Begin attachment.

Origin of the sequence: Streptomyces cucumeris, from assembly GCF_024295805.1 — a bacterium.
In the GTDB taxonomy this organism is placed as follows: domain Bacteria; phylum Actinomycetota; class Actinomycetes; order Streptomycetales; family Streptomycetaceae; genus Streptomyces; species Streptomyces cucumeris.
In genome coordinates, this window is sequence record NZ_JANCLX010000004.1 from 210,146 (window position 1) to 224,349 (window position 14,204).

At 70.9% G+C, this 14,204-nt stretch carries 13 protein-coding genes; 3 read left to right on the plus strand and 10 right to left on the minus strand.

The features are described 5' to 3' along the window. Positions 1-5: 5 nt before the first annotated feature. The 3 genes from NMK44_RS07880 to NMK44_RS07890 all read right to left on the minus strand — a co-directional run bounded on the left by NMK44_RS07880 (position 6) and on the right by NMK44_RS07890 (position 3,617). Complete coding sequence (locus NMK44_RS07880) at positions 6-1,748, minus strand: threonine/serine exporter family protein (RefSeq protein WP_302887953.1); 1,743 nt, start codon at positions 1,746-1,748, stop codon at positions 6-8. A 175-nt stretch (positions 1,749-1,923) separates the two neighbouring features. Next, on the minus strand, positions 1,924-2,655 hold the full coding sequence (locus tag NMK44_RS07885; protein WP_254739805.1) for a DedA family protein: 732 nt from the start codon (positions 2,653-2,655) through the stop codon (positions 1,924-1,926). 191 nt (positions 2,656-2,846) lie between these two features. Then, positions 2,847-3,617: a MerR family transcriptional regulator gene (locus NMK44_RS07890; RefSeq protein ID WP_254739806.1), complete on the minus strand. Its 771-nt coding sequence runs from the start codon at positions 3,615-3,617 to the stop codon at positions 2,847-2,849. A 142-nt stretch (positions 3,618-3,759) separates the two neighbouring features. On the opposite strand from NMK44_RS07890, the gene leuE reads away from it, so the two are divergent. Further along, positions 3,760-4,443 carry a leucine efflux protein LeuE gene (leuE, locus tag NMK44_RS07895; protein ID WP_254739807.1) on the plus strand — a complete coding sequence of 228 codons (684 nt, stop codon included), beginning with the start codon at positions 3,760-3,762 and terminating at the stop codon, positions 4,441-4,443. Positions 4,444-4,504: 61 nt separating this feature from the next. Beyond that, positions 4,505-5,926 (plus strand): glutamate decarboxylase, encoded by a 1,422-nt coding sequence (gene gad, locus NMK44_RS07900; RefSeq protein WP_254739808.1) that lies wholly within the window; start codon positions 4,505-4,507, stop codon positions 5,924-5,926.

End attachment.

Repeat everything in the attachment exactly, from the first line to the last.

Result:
Origin of the sequence: Streptomyces cucumeris, from assembly GCF_024295805.1 — a bacterium.
In the GTDB taxonomy this organism is placed as follows: domain Bacteria; phylum Actinomycetota; class Actinomycetes; order Streptomycetales; family Streptomycetaceae; genus Streptomyces; species Streptomyces cucumeris.
In genome coordinates, this window is sequence record NZ_JANCLX010000004.1 from 210,146 (window position 1) to 224,349 (window position 14,204).

At 70.9% G+C, this 14,204-nt stretch carries 13 protein-coding genes; 3 read left to right on the plus strand and 10 right to left on the minus strand.

The features are described 5' to 3' along the window. Positions 1-5: 5 nt before the first annotated feature. The 3 genes from NMK44_RS07880 to NMK44_RS07890 all read right to left on the minus strand — a co-directional run bounded on the left by NMK44_RS07880 (position 6) and on the right by NMK44_RS07890 (position 3,617). Complete coding sequence (locus NMK44_RS07880) at positions 6-1,748, minus strand: threonine/serine exporter family protein (RefSeq protein WP_302887953.1); 1,743 nt, start codon at positions 1,746-1,748, stop codon at positions 6-8. A 175-nt stretch (positions 1,749-1,923) separates the two neighbouring features. Next, on the minus strand, positions 1,924-2,655 hold the full coding sequence (locus tag NMK44_RS07885; protein WP_254739805.1) for a DedA family protein: 732 nt from the start codon (positions 2,653-2,655) through the stop codon (positions 1,924-1,926). 191 nt (positions 2,656-2,846) lie between these two features. Then, positions 2,847-3,617: a MerR family transcriptional regulator gene (locus NMK44_RS07890; RefSeq protein ID WP_254739806.1), complete on the minus strand. Its 771-nt coding sequence runs from the start codon at positions 3,615-3,617 to the stop codon at positions 2,847-2,849. A 142-nt stretch (positions 3,618-3,759) separates the two neighbouring features. On the opposite strand from NMK44_RS07890, the gene leuE reads away from it, so the two are divergent. Further along, positions 3,760-4,443 carry a leucine efflux protein LeuE gene (leuE, locus tag NMK44_RS07895; protein ID WP_254739807.1) on the plus strand — a complete coding sequence of 228 codons (684 nt, stop codon included), beginning with the start codon at positions 3,760-3,762 and terminating at the stop codon, positions 4,441-4,443. Positions 4,444-4,504: 61 nt separating this feature from the next. Beyond that, positions 4,505-5,926 (plus strand): glutamate decarboxylase, encoded by a 1,422-nt coding sequence (gene gad, locus NMK44_RS07900; RefSeq protein WP_254739808.1) that lies wholly within the window; start codon positions 4,505-4,507, stop codon positions 5,924-5,926.